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suede look in No country


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#1 Mate Widamon

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Posted 26 May 2009 - 01:46 PM

Hello everybody,

I have an upcoming beer commercial and in terms of colours my director would be very much after a look Roger Dakins achieved in 'No country for old men'.
It is budgeted for 16mm so I am doing a filter test tomorrow with arri 416 + Cooke S4 on 250D, 200T. My aspect ratio is 1:1.78 and it goes for digital intermediate. My intention is to complete a test with Antique Suede, Chocolate, Tobacco, Warm Promist and Gold diffuse filters and then see what can be done on Da Vinci in order to achieve that desaturated look. I have the feeling that Antique Suede will provide me the best result since I should not really soften the image. Also, I believe production design and art direction is crucial here, we have to select the appropriate colours for each frame. I have mainly exterieurs, and a pub interieur with light brownish walls and yellow practical lights.

Any other suggestions and advices are greatly appreciated!

Mate Toth Widamon,
Budapest
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#2 Chris Keth

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Posted 26 May 2009 - 03:47 PM

Hello everybody,

I have an upcoming beer commercial and in terms of colours my director would be very much after a look Roger Dakins achieved in 'No country for old men'.
It is budgeted for 16mm so I am doing a filter test tomorrow with arri 416 + Cooke S4 on 250D, 200T. My aspect ratio is 1:1.78 and it goes for digital intermediate. My intention is to complete a test with Antique Suede, Chocolate, Tobacco, Warm Promist and Gold diffuse filters and then see what can be done on Da Vinci in order to achieve that desaturated look. I have the feeling that Antique Suede will provide me the best result since I should not really soften the image. Also, I believe production design and art direction is crucial here, we have to select the appropriate colours for each frame. I have mainly exterieurs, and a pub interieur with light brownish walls and yellow practical lights.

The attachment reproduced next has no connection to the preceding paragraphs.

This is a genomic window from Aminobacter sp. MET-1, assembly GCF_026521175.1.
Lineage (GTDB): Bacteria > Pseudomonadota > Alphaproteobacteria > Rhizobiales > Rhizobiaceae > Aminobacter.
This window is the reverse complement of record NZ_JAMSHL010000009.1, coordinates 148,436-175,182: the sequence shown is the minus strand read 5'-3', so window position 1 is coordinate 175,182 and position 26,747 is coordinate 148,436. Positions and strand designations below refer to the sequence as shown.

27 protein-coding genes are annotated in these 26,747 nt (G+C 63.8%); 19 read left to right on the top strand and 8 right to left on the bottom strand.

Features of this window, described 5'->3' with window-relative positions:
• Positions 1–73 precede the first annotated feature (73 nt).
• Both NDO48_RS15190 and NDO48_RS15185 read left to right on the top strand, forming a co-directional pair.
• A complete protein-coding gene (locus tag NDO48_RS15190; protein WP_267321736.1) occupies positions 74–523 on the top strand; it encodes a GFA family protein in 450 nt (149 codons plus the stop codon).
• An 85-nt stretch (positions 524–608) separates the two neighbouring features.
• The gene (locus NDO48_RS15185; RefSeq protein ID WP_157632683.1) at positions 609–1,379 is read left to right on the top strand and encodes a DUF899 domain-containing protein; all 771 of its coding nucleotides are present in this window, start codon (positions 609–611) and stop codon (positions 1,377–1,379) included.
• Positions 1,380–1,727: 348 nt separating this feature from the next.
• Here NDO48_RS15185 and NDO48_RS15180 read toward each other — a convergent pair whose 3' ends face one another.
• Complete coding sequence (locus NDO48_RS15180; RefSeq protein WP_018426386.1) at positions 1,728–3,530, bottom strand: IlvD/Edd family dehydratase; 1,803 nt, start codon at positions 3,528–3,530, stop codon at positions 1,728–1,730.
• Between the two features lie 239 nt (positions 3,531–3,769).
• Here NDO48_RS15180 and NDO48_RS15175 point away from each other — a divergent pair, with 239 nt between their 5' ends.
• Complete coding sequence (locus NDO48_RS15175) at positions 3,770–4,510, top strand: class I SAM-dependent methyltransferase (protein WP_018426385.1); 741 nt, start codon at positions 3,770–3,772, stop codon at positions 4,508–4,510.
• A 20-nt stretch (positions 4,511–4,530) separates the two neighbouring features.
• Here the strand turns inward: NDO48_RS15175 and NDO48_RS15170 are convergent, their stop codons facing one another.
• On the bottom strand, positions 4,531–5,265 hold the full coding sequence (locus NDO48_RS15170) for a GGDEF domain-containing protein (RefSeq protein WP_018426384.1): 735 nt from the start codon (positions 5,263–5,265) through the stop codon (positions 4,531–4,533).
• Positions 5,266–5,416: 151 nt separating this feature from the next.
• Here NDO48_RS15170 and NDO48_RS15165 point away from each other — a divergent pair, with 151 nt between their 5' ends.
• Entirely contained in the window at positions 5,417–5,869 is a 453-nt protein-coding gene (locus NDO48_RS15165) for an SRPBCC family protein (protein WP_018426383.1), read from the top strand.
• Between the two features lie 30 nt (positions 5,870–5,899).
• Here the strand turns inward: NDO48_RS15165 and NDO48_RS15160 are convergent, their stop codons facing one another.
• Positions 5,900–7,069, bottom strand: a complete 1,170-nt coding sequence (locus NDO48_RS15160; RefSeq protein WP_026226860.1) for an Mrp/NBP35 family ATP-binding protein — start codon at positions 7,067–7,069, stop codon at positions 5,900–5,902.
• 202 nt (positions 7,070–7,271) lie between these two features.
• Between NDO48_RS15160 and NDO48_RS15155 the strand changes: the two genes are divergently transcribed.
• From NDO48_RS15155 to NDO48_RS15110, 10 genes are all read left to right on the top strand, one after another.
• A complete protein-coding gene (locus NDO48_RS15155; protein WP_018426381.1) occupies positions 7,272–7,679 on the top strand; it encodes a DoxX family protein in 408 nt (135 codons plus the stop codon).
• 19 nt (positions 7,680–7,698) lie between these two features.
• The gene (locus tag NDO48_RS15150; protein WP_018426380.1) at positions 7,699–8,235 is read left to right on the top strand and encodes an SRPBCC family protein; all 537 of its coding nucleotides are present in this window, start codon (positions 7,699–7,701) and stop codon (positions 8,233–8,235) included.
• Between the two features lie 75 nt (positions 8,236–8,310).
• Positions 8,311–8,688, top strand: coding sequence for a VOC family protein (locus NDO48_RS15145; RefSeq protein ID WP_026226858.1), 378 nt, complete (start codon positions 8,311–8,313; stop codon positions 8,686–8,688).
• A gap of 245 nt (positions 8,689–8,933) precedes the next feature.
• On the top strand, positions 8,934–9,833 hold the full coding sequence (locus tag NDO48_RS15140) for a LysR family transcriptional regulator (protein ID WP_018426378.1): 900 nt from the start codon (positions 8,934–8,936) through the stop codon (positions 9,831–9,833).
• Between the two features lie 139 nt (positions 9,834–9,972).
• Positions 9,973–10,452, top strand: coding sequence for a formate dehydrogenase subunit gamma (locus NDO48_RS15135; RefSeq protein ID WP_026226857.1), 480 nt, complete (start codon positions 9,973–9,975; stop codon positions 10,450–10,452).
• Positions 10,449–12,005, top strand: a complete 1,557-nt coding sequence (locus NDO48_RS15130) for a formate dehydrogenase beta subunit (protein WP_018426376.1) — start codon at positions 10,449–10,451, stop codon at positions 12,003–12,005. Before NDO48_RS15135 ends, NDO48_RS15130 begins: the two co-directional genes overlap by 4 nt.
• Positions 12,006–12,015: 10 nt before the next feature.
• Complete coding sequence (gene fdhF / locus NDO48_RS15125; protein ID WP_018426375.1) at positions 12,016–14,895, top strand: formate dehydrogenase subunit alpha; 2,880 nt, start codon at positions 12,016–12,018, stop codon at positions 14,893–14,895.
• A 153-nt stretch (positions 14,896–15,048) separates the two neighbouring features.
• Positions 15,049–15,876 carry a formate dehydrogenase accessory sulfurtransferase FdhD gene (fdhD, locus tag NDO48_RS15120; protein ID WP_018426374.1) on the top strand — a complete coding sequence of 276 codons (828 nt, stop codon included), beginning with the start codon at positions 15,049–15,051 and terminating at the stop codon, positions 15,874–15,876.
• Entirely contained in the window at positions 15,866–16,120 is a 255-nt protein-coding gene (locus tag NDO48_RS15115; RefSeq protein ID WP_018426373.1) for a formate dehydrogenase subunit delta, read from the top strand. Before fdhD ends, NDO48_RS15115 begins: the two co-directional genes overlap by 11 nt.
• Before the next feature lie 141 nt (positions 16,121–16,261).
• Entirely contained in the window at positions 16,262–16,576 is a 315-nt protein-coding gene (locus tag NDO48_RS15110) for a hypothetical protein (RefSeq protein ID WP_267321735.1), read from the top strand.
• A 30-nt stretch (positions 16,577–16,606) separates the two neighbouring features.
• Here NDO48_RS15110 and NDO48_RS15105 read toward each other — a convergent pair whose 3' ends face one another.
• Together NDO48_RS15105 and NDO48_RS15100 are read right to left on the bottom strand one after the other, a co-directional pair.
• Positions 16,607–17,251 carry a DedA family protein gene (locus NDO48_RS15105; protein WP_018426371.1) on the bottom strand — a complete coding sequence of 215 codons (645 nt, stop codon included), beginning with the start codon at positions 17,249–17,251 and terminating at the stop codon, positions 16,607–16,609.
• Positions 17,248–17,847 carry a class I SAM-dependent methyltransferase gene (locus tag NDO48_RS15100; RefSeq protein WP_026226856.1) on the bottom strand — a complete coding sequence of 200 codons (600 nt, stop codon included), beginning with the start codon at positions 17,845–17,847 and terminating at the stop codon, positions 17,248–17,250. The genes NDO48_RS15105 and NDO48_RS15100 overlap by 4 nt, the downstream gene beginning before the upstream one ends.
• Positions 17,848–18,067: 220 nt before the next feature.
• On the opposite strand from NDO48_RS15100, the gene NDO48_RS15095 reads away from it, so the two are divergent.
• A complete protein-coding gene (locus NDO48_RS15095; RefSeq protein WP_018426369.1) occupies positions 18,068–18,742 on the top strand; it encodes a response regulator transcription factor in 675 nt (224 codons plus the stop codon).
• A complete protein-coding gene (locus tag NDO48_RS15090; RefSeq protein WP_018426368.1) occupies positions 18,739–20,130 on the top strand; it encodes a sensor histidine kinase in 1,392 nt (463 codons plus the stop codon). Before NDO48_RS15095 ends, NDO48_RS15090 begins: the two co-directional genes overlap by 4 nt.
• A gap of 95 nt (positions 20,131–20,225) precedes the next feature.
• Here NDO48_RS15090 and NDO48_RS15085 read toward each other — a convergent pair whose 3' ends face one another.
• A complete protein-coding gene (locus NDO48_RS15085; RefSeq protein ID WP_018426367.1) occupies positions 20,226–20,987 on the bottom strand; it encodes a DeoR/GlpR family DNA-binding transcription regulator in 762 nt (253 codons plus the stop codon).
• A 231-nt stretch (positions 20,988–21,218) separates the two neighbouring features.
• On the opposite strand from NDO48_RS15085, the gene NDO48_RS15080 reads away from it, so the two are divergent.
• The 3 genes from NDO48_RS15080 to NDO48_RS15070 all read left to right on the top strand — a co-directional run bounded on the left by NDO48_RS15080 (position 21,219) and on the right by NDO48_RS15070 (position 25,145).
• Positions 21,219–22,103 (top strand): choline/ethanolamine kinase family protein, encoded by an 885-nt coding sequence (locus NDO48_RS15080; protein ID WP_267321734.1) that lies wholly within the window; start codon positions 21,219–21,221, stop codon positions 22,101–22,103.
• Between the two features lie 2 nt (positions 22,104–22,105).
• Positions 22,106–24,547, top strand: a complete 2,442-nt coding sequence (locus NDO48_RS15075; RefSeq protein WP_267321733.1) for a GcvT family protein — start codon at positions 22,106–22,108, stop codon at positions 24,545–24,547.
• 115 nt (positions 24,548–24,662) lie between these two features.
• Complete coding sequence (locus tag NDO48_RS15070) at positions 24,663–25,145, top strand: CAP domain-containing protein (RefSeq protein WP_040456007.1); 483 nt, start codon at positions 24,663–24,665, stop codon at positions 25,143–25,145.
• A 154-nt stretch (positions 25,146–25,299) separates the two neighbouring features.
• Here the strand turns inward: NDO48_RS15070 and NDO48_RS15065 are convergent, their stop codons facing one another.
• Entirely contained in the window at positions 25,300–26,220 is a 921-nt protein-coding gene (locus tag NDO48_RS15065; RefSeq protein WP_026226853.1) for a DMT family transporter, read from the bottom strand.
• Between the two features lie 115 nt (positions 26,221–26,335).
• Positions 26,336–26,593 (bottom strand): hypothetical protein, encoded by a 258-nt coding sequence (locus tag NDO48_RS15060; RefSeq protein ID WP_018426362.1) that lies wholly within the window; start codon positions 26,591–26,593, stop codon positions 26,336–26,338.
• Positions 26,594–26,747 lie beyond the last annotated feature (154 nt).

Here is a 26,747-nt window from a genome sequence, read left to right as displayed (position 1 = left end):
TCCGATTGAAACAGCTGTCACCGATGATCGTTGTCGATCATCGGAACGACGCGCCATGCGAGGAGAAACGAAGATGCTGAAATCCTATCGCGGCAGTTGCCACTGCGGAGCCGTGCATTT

Any other suggestions and advices are greatly appreciated!

Mate Toth Widamon,
Budapest


I think you're on exactly the right track. The one thing I might add is to test expression 500T. I shot something where I wanted a similar look and wanted to stick with one stock. It worked out pretty well. I exposed the interiors rated at 400 and the exteriors were pulled a stop and rated at 200.
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#3 Stuart Brereton

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Posted 26 May 2009 - 04:20 PM

I have an upcoming beer commercial and in terms of colours my director would be very much after a look Roger Dakins achieved in 'No country for old men'.


You don't say which look of 'No Country..." you want to emulate.... Day or Night, or one scene in particular?

Roger has said in interviews in the past that he doesn't like to use filters in front of the lens, so whichever look you are trying to reproduce may well be a result of lighting gels or color-timing
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#4 Doug Durant

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Posted 26 May 2009 - 06:55 PM

What I can scrape from my mind from reading Roger's forum:

Shot w/ Zeiss master primes, and a 4K scan.

He used 7212, 7217, and 7218 for his stocks, 100T for bright day ext., the 200T for .ext and .int later in the day/dusk, and the 500T for most .int and night .ext.

Night Ext. he used Full Straw and 1/2 CTO on his lights to match sodium vapour streetlights.

Also would use unbleached muslin as either diffusion or a bounce.

Definitely didn't use any sort of color filters, whatever coloring was done was most likely in the DI.
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#5 Serge Teulon

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Posted 27 May 2009 - 06:35 AM

I think I can remember him saying that he didn't use any filtration and that colours & textures were complete led by lighting and art direction. To then take it into a DI.....I think that is pretty much how he likes to shoot through all of his films.
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#6 David Mullen ASC

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Posted 27 May 2009 - 10:09 AM

That warm look is mainly production design and location, plus some warmth in the lighting, and then perhaps some warmth in the timing, but not much -- if a lot of your design has brown in it, the movie is going to naturally look brown.

I mean, look at this frame from "Manure" -- everything is painted brown, all I did was use a little warmth for the sunlight: